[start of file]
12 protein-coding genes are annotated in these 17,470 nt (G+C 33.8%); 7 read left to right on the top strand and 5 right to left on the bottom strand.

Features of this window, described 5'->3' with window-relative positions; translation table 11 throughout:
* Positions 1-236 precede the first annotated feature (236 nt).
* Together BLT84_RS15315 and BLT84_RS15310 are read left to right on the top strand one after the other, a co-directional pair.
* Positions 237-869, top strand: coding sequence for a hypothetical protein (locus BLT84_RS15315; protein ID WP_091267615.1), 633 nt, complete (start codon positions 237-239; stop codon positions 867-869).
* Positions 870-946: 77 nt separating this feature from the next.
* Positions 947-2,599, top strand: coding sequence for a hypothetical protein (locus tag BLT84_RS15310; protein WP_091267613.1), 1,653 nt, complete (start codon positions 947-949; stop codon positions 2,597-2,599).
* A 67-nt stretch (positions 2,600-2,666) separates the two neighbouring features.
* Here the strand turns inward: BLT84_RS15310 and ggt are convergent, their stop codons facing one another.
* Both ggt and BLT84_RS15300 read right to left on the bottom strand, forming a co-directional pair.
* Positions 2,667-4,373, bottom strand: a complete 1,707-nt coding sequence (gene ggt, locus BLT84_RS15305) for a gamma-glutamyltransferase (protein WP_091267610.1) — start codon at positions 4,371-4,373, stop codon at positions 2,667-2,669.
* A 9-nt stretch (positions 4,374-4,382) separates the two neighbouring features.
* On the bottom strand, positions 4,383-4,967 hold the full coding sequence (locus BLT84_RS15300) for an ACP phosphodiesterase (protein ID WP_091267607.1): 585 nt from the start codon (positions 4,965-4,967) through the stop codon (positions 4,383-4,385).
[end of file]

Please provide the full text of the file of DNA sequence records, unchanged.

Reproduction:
12 protein-coding genes are annotated in these 17,470 nt (G+C 33.8%); 7 read left to right on the top strand and 5 right to left on the bottom strand.

Features of this window, described 5'->3' with window-relative positions; translation table 11 throughout:
* Positions 1-236 precede the first annotated feature (236 nt).
* Together BLT84_RS15315 and BLT84_RS15310 are read left to right on the top strand one after the other, a co-directional pair.
* Positions 237-869, top strand: coding sequence for a hypothetical protein (locus BLT84_RS15315; protein ID WP_091267615.1), 633 nt, complete (start codon positions 237-239; stop codon positions 867-869).
* Positions 870-946: 77 nt separating this feature from the next.
* Positions 947-2,599, top strand: coding sequence for a hypothetical protein (locus tag BLT84_RS15310; protein WP_091267613.1), 1,653 nt, complete (start codon positions 947-949; stop codon positions 2,597-2,599).
* A 67-nt stretch (positions 2,600-2,666) separates the two neighbouring features.
* Here the strand turns inward: BLT84_RS15310 and ggt are convergent, their stop codons facing one another.
* Both ggt and BLT84_RS15300 read right to left on the bottom strand, forming a co-directional pair.
* Positions 2,667-4,373, bottom strand: a complete 1,707-nt coding sequence (gene ggt, locus BLT84_RS15305) for a gamma-glutamyltransferase (protein WP_091267610.1) — start codon at positions 4,371-4,373, stop codon at positions 2,667-2,669.
* A 9-nt stretch (positions 4,374-4,382) separates the two neighbouring features.
* On the bottom strand, positions 4,383-4,967 hold the full coding sequence (locus BLT84_RS15300) for an ACP phosphodiesterase (protein ID WP_091267607.1): 585 nt from the start codon (positions 4,965-4,967) through the stop codon (positions 4,383-4,385).